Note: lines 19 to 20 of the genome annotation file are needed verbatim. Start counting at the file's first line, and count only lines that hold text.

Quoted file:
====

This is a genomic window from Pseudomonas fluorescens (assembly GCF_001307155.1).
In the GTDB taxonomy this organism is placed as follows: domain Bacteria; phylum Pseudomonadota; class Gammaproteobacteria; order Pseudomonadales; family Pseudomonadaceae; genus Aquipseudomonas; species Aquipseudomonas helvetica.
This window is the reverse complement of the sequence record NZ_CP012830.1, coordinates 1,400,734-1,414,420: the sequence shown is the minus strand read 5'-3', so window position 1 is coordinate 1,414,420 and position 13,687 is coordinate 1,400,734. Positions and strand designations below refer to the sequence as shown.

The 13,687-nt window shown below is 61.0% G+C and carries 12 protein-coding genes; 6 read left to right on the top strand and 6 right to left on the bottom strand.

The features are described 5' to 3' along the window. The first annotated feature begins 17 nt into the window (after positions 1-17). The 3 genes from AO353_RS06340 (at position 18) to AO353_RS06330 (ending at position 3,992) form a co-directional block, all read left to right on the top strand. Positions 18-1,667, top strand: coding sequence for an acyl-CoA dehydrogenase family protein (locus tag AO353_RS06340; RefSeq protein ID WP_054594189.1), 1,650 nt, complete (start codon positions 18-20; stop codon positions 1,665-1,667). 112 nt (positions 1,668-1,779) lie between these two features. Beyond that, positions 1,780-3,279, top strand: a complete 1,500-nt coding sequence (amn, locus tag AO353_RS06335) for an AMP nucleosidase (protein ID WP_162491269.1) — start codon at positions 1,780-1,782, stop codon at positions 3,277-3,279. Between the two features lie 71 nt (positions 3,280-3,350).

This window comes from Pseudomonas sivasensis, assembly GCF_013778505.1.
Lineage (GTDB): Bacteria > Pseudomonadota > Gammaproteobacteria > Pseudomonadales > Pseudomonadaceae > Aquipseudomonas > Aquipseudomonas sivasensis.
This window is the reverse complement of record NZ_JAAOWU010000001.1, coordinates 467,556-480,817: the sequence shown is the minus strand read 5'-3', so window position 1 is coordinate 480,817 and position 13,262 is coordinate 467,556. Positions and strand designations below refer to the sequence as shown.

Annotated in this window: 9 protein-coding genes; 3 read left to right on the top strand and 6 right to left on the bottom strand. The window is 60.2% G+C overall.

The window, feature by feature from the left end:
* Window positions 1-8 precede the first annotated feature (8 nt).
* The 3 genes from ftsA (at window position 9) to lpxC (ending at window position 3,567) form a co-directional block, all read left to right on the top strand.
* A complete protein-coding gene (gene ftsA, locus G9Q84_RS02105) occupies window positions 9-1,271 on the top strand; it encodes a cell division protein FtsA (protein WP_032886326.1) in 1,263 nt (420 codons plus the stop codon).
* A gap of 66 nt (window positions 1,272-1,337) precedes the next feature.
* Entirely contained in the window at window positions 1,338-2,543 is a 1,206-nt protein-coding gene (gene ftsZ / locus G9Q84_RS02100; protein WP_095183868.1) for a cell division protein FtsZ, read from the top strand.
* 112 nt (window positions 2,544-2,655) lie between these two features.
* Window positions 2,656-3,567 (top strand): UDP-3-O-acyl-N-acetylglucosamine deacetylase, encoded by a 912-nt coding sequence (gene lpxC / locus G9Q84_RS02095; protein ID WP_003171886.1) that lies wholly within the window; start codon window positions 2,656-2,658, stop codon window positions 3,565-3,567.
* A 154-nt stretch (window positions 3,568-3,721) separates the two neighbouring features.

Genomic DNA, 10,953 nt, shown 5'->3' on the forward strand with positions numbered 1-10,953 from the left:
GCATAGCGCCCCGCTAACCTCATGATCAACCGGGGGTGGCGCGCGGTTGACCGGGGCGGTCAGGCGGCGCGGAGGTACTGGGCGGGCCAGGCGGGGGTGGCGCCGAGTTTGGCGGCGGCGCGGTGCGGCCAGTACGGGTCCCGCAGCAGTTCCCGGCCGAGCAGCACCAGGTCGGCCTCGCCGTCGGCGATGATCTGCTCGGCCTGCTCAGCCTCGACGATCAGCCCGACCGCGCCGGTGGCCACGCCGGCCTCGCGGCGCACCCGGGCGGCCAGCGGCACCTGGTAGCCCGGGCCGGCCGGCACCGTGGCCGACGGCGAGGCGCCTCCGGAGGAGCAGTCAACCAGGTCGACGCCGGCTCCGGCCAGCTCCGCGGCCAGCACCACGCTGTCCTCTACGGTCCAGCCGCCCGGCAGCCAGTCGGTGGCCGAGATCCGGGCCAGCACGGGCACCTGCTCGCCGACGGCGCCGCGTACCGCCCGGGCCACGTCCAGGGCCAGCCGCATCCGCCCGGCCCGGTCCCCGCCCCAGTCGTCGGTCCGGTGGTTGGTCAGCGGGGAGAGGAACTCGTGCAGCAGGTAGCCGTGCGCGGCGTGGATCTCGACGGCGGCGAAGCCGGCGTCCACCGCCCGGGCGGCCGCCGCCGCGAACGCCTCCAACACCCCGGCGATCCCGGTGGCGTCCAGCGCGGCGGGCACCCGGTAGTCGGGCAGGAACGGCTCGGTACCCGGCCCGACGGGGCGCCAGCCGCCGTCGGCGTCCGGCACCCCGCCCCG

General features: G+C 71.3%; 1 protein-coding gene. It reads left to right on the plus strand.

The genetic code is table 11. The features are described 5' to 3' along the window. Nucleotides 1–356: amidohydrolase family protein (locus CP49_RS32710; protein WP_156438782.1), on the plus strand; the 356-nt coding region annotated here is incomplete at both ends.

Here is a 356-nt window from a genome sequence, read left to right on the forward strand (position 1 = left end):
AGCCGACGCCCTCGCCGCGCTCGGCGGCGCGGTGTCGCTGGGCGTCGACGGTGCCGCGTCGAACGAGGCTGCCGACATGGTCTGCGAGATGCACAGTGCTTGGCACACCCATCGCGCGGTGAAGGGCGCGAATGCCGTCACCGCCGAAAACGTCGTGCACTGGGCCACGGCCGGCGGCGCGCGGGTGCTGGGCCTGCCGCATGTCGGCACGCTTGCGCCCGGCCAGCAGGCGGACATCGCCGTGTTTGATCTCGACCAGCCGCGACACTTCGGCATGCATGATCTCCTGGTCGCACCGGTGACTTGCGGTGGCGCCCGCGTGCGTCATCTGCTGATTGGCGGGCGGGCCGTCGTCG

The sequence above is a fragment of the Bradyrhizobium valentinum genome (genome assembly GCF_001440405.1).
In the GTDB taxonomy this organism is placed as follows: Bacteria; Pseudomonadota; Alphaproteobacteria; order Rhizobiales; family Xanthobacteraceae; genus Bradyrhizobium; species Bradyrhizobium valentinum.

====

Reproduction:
Genomic DNA, 10,953 nt, shown 5'->3' on the forward strand with positions numbered 1-10,953 from the left:
GCATAGCGCCCCGCTAACCTCATGATCAACCGGGGGTGGCGCGCGGTTGACCGGGGCGGTCAGGCGGCGCGGAGGTACTGGGCGGGCCAGGCGGGGGTGGCGCCGAGTTTGGCGGCGGCGCGGTGCGGCCAGTACGGGTCCCGCAGCAGTTCCCGGCCGAGCAGCACCAGGTCGGCCTCGCCGTCGGCGATGATCTGCTCGGCCTGCTCAGCCTCGACGATCAGCCCGACCGCGCCGGTGGCCACGCCGGCCTCGCGGCGCACCCGGGCGGCCAGCGGCACCTGGTAGCCCGGGCCGGCCGGCACCGTGGCCGACGGCGAGGCGCCTCCGGAGGAGCAGTCAACCAGGTCGACGCCGGCTCCGGCCAGCTCCGCGGCCAGCACCACGCTGTCCTCTACGGTCCAGCCGCCCGGCAGCCAGTCGGTGGCCGAGATCCGGGCCAGCACGGGCACCTGCTCGCCGACGGCGCCGCGTACCGCCCGGGCCACGTCCAGGGCCAGCCGCATCCGCCCGGCCCGGTCCCCGCCCCAGTCGTCGGTCCGGTGGTTGGTCAGCGGGGAGAGGAACTCGTGCAGCAGGTAGCCGTGCGCGGCGTGGATCTCGACGGCGGCGAAGCCGGCGTCCACCGCCCGGGCGGCCGCCGCCGCGAACGCCTCCAACACCCCGGCGATCCCGGTGGCGTCCAGCGCGGCGGGCACCCGGTAGTCGGGCAGGAACGGCTCGGTACCCGGCCCGACGGGGCGCCAGCCGCCGTCGGCGTCCGGCACCCCGCCCCG